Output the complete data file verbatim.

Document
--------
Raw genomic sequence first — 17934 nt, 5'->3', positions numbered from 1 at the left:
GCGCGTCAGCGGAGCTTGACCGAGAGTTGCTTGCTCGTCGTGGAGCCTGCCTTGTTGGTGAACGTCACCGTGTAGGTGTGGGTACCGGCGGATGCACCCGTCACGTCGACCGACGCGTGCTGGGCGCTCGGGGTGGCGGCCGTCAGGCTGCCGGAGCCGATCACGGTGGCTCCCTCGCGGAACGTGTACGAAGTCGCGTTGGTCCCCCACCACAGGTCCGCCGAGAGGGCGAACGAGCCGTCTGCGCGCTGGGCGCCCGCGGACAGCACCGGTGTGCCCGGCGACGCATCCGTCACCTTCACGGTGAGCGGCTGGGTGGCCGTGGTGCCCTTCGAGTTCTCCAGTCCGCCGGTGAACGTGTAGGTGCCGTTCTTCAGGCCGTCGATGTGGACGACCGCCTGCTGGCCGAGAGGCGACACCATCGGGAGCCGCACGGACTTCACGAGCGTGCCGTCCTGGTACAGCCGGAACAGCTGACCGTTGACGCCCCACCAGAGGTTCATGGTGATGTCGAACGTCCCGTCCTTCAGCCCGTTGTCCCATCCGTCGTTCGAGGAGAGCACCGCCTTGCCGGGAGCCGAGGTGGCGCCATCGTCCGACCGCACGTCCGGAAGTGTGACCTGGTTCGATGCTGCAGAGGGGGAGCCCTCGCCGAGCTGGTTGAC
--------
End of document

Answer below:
Raw genomic sequence first — 17934 nt, 5'->3', positions numbered from 1 at the left:
GCGCGTCAGCGGAGCTTGACCGAGAGTTGCTTGCTCGTCGTGGAGCCTGCCTTGTTGGTGAACGTCACCGTGTAGGTGTGGGTACCGGCGGATGCACCCGTCACGTCGACCGACGCGTGCTGGGCGCTCGGGGTGGCGGCCGTCAGGCTGCCGGAGCCGATCACGGTGGCTCCCTCGCGGAACGTGTACGAAGTCGCGTTGGTCCCCCACCACAGGTCCGCCGAGAGGGCGAACGAGCCGTCTGCGCGCTGGGCGCCCGCGGACAGCACCGGTGTGCCCGGCGACGCATCCGTCACCTTCACGGTGAGCGGCTGGGTGGCCGTGGTGCCCTTCGAGTTCTCCAGTCCGCCGGTGAACGTGTAGGTGCCGTTCTTCAGGCCGTCGATGTGGACGACCGCCTGCTGGCCGAGAGGCGACACCATCGGGAGCCGCACGGACTTCACGAGCGTGCCGTCCTGGTACAGCCGGAACAGCTGACCGTTGACGCCCCACCAGAGGTTCATGGTGATGTCGAACGTCCCGTCCTTCAGCCCGTTGTCCCATCCGTCGTTCGAGGAGAGCACCGCCTTGCCGGGAGCCGAGGTGGCGCCATCGTCCGACCGCACGTCCGGAAGTGTGACCTGGTTCGATGCTGCAGAGGGGGAGCCCTCGCCGAGCTGGTTGAC